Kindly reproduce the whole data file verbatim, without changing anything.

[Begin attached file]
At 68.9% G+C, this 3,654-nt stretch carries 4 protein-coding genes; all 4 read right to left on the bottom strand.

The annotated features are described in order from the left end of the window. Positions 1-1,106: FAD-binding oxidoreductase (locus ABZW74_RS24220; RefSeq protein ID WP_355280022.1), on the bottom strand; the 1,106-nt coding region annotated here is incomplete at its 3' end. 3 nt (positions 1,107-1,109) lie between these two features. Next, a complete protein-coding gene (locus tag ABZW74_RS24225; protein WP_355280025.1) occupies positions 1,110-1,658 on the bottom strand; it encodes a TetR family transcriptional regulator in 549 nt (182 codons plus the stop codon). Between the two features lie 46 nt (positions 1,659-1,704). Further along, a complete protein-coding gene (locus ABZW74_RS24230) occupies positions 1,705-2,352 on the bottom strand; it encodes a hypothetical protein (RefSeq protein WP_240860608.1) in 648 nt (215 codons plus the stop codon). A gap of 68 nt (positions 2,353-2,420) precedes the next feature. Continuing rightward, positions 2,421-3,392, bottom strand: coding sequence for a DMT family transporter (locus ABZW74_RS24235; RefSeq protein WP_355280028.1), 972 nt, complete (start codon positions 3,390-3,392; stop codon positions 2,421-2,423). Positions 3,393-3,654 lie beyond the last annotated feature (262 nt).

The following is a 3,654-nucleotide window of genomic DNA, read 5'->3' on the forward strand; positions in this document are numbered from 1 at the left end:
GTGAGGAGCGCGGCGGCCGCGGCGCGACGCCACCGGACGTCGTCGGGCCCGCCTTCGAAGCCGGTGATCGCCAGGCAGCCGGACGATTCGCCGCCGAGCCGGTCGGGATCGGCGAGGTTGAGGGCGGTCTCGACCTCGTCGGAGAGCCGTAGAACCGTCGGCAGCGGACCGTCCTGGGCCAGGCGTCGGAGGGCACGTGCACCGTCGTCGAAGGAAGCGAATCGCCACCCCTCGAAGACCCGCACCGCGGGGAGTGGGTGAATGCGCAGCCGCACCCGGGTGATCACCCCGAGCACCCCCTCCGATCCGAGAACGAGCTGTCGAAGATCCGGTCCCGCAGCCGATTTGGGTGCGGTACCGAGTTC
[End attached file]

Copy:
At 68.9% G+C, this 3,654-nt stretch carries 4 protein-coding genes; all 4 read right to left on the bottom strand.

The annotated features are described in order from the left end of the window. Positions 1-1,106: FAD-binding oxidoreductase (locus ABZW74_RS24220; RefSeq protein ID WP_355280022.1), on the bottom strand; the 1,106-nt coding region annotated here is incomplete at its 3' end. 3 nt (positions 1,107-1,109) lie between these two features. Next, a complete protein-coding gene (locus tag ABZW74_RS24225; protein WP_355280025.1) occupies positions 1,110-1,658 on the bottom strand; it encodes a TetR family transcriptional regulator in 549 nt (182 codons plus the stop codon). Between the two features lie 46 nt (positions 1,659-1,704). Further along, a complete protein-coding gene (locus ABZW74_RS24230) occupies positions 1,705-2,352 on the bottom strand; it encodes a hypothetical protein (RefSeq protein WP_240860608.1) in 648 nt (215 codons plus the stop codon). A gap of 68 nt (positions 2,353-2,420) precedes the next feature. Continuing rightward, positions 2,421-3,392, bottom strand: coding sequence for a DMT family transporter (locus ABZW74_RS24235; RefSeq protein WP_355280028.1), 972 nt, complete (start codon positions 3,390-3,392; stop codon positions 2,421-2,423). Positions 3,393-3,654 lie beyond the last annotated feature (262 nt).

The following is a 3,654-nucleotide window of genomic DNA, read 5'->3' on the forward strand; positions in this document are numbered from 1 at the left end:
GTGAGGAGCGCGGCGGCCGCGGCGCGACGCCACCGGACGTCGTCGGGCCCGCCTTCGAAGCCGGTGATCGCCAGGCAGCCGGACGATTCGCCGCCGAGCCGGTCGGGATCGGCGAGGTTGAGGGCGGTCTCGACCTCGTCGGAGAGCCGTAGAACCGTCGGCAGCGGACCGTCCTGGGCCAGGCGTCGGAGGGCACGTGCACCGTCGTCGAAGGAAGCGAATCGCCACCCCTCGAAGACCCGCACCGCGGGGAGTGGGTGAATGCGCAGCCGCACCCGGGTGATCACCCCGAGCACCCCCTCCGATCCGAGAACGAGCTGTCGAAGATCCGGTCCCGCAGCCGATTTGGGTGCGGTACCGAGTTC